Build, DIY

DIY Farmhouse Table

In the first trimester of my second pregnancy I started to nest. We were sitting around our tiny IKEA table having dinner: my husband Jonathan, my cousin Nigel (visiting), my then 2-year-old and me. The guys are both over 6 feet tall. The 2-year-old just took up a lot of room period. And I would eventually gain 50 pounds. Elbows bumping as we gnawed our cobs of corn I thought, we’re gonna need a bigger table.Farmhouse Table_1

Impulsively, we went to Design Within Reach and laid down plastic for an award-winning table and some la-di-da chairs. But it didn’t sit well, if you will. We needed the money for other things—like the mortgage. So as soon as we left the store I called up and cancelled our order. Why are the good-looking tables so freaking expensive? We’re just talking about wood and screws, right?

This wasn’t a we-need-to-stock-up-on-swaddling-blankets nesting moment. This was an I-need-a-place-to-feed-my-family-for-the-next-30-years nesting moment. I decided to build the f*cking table myself.Farmhouse Table_2

While trolling the Internets for DIY plans I discovered the amazing Ana White. Here was a woman—a mother—who started building a house with her husband when she was pregnant. A whole house. I immediately connected with her—fed by the same collective nesting energy that courses through all pregnant women. Pure. Creative. Juice.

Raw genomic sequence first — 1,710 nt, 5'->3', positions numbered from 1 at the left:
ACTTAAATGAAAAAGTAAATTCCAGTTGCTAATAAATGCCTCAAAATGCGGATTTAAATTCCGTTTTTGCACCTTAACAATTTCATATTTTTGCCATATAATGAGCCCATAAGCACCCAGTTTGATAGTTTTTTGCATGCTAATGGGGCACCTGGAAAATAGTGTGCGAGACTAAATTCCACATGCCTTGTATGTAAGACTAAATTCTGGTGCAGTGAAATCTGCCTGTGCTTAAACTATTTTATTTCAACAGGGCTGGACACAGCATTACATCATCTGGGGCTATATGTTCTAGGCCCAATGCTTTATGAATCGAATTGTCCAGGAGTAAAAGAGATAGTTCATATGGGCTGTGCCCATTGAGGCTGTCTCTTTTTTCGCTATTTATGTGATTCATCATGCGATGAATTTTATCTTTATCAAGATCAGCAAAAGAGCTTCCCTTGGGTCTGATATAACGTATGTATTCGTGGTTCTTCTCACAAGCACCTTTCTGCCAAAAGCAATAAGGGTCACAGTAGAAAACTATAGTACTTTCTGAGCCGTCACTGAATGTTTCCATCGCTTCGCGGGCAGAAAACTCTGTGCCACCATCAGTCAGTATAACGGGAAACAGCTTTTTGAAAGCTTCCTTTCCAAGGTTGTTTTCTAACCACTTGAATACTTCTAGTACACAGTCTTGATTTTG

And maybe a touch of crazy.

On her site she posts hundreds of plans to make everything from bookshelves to bunk beds. I knew I wanted a farmhouse table.  With kids wielding forks and knives, a precious tabletop would not do.  I needed a table that was going to look good after years of abuse. Ana’s plans for a salvaged wood farmhouse table based on a Restoration Hardware design was exactly that.Farmhouse Table_3

I didn’t have salvaged wood on hand, so I went to Home Depot where they cut the boards to size for me and I left having spent under $100 for materials. Did you hear that? A hundred bucks! At the time I didn’t own a jigsaw so I asked my friend to notch out the legs for me. Then, during naptime and between bouts of nausea I drilled and glued us a new table. It felt completely natural, at the height of my femininity to be building—something typically assigned to masculinity. My husband would come home from work, looking erudite in his sweater vest, hands soft. He must’ve been a little jealous that I got to play in the garage with power tools while he went to the office all day. I wondered if he would feel emasculated, just a little bit, by my bad-assness.Farmhouse Table_4

But when it was finished he put his hands firmly on the table, tried to shake it and said, “Next earthquake… we all get under this.”Farmhouse Table_5

And we do get under it.  Even on non-earthquake days.Farmhouse Table_6

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